Monthly Archives: March 2019

Sky in the Deep – Blog Tour Character Q&A and Excerpt

Sky in the Deep had its US release last year and was all over bookstagram so when I was offered the chance to read and review ready for its U.K. release tomorrow, 26th March 2019, I jumped at it. I’m so happy to be kicking off the tour along with Sammy Shelf.

Please find below a Q&A with Eelyn and Fiske the two main protagonists, a hint of what’s to come with book two and an excerpt plus a mini review from me.

Please let me know below if you know of any Eelyn and Fiske fanart. I NEED it!!!

Synopsis

Part Wonder Woman, part Vikings – and all heart!

Eelyn is a seventeen-year-old warrior, trained to fight fiercely alongside her Aska clansmen in an ancient, god -decreed rivalry against the Riki clan, her life is brutal but uncomplicated. Until the day she witnesses the impossible on the battlefield – her brother, fighting alongside the enemy – the brother she watched die five years ago… Shocked by the sudden realisation that her brother may be alive, Eelyn loses her focus and is captured by the opposing clan. Now, she must survive the winter in the mountains with the Riki, in a village where every neighbour is an enemy, and every battle scar they wear is possibly one she herself delivered. But when a ruthless clan who are settling in the valley raids the Riki village, Eelyn’s desperation to escape is heightened when it’s rumoured that her beloved Aska clan have been decimated by the same horde.

She is given no choice. She must put her faith in Fiske, her brother’s friend who sought to kill her the day she was captured. They must do the impossible: unite the clans to fight together, or risk being slaughtered one by one. Driven by a love for her clan and her growing love for Fiske, Eelyn must confront her own definition of loyalty and find a way to forgive her brother while daring to put her trust in the people she has been taught to hate and who she has spent her entire life killing.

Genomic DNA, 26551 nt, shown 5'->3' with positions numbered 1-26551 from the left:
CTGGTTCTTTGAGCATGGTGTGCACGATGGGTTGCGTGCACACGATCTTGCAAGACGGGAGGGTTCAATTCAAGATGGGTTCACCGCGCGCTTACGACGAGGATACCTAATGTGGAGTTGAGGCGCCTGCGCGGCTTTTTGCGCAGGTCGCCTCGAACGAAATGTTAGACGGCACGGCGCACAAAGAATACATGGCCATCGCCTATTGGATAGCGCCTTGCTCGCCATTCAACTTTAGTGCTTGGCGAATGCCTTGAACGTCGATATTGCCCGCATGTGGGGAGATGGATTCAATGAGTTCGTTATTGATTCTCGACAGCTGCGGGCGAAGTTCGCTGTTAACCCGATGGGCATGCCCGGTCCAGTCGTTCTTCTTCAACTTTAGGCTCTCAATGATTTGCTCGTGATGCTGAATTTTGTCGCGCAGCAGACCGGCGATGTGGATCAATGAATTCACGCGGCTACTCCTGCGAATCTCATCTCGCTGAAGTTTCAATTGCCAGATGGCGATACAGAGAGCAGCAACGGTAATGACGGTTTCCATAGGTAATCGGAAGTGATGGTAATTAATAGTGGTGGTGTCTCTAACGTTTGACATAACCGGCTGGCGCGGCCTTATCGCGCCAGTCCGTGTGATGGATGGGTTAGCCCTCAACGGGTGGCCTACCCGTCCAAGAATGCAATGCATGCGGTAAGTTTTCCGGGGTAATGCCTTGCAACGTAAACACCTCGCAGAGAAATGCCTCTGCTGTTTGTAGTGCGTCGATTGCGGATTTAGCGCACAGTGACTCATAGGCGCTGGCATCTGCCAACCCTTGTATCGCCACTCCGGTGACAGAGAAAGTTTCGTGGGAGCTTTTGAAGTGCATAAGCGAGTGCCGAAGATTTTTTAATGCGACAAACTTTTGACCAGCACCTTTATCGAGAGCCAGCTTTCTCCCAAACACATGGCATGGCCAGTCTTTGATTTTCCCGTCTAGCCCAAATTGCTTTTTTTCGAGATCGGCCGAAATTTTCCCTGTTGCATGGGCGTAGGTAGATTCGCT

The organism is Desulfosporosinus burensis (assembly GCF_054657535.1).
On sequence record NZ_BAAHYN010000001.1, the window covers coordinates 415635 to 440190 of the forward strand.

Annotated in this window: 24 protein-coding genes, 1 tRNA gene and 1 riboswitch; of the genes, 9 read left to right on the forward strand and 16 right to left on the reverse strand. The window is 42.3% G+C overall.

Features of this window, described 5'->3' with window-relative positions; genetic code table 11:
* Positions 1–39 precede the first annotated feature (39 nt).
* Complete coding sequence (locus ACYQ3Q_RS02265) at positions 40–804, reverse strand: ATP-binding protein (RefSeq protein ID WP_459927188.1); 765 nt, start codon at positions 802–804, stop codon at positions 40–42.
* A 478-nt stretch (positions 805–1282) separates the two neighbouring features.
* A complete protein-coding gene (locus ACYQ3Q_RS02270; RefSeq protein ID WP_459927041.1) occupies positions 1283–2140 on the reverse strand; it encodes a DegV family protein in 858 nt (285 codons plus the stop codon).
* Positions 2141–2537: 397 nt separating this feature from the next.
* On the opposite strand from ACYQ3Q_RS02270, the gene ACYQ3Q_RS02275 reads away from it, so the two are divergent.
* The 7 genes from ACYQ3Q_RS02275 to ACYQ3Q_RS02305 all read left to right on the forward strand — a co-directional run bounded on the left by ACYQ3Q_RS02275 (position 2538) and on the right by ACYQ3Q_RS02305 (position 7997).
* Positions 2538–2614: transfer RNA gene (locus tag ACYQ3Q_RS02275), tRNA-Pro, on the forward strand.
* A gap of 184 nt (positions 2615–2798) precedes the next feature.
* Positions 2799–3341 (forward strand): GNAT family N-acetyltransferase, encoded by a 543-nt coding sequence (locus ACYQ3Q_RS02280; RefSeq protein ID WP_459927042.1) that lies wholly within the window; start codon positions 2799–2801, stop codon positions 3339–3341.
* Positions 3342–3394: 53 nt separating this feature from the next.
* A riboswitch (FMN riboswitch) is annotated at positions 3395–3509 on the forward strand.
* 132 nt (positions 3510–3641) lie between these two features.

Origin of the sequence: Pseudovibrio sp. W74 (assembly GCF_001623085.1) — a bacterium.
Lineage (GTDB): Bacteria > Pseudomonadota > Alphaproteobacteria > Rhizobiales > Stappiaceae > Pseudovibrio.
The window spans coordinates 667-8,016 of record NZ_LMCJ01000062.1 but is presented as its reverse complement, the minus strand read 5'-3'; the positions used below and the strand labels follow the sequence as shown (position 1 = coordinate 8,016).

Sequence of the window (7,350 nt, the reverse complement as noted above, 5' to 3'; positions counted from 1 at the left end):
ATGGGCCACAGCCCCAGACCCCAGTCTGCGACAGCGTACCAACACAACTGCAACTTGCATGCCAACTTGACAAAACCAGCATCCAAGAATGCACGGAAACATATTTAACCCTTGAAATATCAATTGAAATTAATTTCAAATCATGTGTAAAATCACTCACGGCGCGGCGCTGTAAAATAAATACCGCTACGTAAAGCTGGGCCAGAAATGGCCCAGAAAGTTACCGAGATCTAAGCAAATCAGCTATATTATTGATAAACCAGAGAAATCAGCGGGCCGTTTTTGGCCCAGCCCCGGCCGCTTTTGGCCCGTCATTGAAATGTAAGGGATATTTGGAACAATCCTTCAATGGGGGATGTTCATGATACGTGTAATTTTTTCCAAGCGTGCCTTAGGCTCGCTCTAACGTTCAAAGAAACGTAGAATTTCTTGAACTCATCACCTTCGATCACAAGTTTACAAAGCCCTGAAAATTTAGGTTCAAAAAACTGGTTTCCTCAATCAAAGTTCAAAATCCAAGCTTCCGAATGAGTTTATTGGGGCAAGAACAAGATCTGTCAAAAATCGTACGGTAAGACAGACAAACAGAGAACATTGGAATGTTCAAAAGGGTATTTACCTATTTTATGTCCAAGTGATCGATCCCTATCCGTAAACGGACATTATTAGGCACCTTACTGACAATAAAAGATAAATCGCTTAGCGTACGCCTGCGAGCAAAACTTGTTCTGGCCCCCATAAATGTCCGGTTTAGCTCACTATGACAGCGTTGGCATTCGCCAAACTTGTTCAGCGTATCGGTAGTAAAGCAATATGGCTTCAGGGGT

About the Author

ADRIENNE YOUNG is a born and bred Texan turned California girl. She is a foodie with a deep love of history and travel and a shameless addiction to coffee.

Sky in the Deep is her debut novel

Character Interviews

Eelyn

What does Sigr mean to you?

Sigr is the north star of our people.

What is your favourite memory of your brother Iri?

Training together for our first fighting season as fighting mates paired for battle. I’d spent my entire life looking up to Iri and it was the first time I really felt like his equal and also the first time I thought maybe he saw me as one.

Complete the phrase – The Riki are:

… all the parts of me I didn’t know.

Fiske in three words

Strong. Silent. Sure.

Fiske

What does Thora mean to you?

Thora is fury and fire but also the mother and caretaker of our people.

Favourite childhood memory?

The first time my little brother Halvard pulled a fish from the ice on his own.